Archives For budgeting tips

Have you ever heard of using the envelope system to budget? Envelope budgeting is an old technique that is coming back in fashion faster than big glasses and flannel shirts.

What is it? Budgeting with envelopes is simple. Certain categories you’ll designate to pay only with cash. You put that cash in an envelope each month and when the money is gone–its gone, no more spending for that category.

Why use Envelopes for Budgeting?

  • You’ll spend less money if you use cash. People who use credit or debit cards have higher spending rates? Why? It is due to a slight feeling of pain when you use cash. It’s true, try plunking down $100 cash for your next grocery bill.
  • Savings. We have an envelope for a future trip to San Francisco. When it fills up, we go!
  • If you constantly overspend in certain categories, this will help you curtail that spending.
  • If you get paid in cash or tips this system will give that cash somewhere to go, besides buying pizza. It will focus your money and you’ll think that you’ve got a raise.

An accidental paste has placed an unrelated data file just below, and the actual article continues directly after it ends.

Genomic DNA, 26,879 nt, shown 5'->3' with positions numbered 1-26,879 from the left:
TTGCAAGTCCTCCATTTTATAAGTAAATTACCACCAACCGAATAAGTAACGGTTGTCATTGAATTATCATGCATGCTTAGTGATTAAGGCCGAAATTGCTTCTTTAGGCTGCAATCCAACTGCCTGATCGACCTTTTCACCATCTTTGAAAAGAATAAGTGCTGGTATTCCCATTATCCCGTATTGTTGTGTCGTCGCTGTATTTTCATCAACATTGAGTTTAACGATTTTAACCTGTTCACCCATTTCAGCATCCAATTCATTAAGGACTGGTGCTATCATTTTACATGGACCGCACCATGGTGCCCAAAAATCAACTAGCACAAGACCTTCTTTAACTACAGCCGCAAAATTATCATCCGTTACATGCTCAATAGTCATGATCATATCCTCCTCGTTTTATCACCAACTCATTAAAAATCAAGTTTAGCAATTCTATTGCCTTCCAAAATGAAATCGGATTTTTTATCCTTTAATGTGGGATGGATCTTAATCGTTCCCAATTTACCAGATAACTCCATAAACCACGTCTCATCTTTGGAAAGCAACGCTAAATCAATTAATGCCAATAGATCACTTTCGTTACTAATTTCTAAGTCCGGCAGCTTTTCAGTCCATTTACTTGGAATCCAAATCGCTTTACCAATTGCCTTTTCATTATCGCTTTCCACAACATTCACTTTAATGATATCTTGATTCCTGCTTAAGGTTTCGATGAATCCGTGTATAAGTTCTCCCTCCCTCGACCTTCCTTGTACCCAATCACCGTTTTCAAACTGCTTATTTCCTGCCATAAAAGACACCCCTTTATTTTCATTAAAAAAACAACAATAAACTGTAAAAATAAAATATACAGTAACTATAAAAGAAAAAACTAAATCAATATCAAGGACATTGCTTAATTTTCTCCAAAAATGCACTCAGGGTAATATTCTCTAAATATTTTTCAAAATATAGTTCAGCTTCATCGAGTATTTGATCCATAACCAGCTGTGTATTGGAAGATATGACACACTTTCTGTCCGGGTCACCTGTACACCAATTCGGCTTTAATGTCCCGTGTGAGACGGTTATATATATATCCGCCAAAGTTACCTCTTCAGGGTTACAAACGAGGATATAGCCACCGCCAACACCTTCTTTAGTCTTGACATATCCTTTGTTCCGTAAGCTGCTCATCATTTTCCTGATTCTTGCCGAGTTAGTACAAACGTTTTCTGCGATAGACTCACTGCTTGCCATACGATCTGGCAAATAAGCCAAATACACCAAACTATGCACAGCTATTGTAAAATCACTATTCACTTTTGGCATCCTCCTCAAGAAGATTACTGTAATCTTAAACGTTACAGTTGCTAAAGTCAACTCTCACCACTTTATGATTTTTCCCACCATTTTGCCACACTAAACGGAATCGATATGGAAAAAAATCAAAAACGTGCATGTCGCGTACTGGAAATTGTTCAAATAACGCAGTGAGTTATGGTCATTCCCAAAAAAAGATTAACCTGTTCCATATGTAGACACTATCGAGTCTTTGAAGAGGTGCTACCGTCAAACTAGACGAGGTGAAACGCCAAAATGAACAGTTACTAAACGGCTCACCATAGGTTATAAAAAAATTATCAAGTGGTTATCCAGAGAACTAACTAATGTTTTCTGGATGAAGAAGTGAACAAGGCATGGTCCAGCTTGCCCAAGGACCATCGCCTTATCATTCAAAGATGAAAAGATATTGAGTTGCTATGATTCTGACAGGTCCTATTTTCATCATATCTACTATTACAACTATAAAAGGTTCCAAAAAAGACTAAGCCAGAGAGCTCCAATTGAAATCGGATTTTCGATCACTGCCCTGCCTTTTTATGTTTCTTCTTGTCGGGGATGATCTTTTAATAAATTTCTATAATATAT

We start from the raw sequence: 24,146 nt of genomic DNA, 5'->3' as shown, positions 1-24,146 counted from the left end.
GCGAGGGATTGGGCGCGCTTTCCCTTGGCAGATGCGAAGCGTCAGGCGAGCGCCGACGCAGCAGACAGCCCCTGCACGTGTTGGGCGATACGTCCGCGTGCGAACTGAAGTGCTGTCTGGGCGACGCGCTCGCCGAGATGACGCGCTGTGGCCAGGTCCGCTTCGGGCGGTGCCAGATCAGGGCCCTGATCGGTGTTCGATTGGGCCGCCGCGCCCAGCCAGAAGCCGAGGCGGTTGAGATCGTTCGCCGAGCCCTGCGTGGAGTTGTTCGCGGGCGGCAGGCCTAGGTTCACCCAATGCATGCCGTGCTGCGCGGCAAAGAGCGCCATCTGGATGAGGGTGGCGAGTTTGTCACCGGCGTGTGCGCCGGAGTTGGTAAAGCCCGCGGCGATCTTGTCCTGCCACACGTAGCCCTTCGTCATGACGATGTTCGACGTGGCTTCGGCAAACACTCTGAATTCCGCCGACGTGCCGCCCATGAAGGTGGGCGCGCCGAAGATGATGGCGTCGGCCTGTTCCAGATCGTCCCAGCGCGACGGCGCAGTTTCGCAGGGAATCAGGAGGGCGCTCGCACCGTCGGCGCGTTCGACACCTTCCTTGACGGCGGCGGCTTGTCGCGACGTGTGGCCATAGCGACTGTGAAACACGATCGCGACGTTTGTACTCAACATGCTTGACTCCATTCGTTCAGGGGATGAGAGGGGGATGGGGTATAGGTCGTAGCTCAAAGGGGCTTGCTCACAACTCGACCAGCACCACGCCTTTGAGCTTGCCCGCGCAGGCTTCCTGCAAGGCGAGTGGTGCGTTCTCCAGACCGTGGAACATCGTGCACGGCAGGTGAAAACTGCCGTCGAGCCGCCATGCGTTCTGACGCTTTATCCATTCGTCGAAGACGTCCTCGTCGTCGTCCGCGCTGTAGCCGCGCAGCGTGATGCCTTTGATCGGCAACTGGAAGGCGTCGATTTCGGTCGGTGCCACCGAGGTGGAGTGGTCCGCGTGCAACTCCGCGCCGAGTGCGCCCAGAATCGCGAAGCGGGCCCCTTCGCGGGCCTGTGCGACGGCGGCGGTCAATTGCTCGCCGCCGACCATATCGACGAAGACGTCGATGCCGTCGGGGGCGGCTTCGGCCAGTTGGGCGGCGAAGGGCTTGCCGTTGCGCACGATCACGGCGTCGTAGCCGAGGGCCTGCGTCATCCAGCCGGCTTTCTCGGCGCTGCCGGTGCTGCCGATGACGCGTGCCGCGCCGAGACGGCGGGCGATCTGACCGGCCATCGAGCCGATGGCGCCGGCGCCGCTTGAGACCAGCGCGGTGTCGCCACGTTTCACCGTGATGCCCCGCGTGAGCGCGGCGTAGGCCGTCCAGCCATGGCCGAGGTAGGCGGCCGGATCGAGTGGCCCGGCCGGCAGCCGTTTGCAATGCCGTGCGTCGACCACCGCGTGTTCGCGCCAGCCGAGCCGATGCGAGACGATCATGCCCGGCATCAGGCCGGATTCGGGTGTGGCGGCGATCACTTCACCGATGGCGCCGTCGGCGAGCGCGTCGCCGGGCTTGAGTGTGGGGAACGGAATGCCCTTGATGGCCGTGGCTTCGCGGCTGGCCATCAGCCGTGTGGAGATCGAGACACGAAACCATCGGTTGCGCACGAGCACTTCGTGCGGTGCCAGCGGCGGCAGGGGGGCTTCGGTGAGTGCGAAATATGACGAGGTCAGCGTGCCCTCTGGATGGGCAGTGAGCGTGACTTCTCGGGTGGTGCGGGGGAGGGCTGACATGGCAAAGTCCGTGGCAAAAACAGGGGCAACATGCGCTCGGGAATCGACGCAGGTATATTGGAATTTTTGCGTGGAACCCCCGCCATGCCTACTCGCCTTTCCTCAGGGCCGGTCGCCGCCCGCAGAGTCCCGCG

Envelope System Video by 

Budget with Envelopes

1. Determine what categories you’ll spend “cash only” for. Common categories are groceries, eating out, blow money, entertainment, clothing, and gas. TIP: Don’t try to start too many envelopes at once, but incorporate a few each month as you get the hang of it.

2. When you budget add up the total you’ll need each month to fill all your envelopes. This may take a few months before you’re a pro and some months will require more cash than others.

3. Make envelopes for each category and fill them up with cash- Write a check to yourself or withdraw it from the bank. Some categories may be large like groceries and you’ll need to fill them twice a month or as you are paid.

4. Keep a ledger of on each envelope of when money is deposited and spent. This will help you track your cash and know how much you’ll need each month.

5. When the envelope is empty, STOP SPENDING! You made a budget, now stick to it. Don’t borrow from other envelopes or add more cash. You’ll have to say no until next when you get more cash in that envelope.

6. If you have extra cash, then it stays put and rolls over to the next month.

Some people also like the idea of ‘virtual envelopes‘, but I find that having cold hard cash in your hands is the best way to curtail my spending.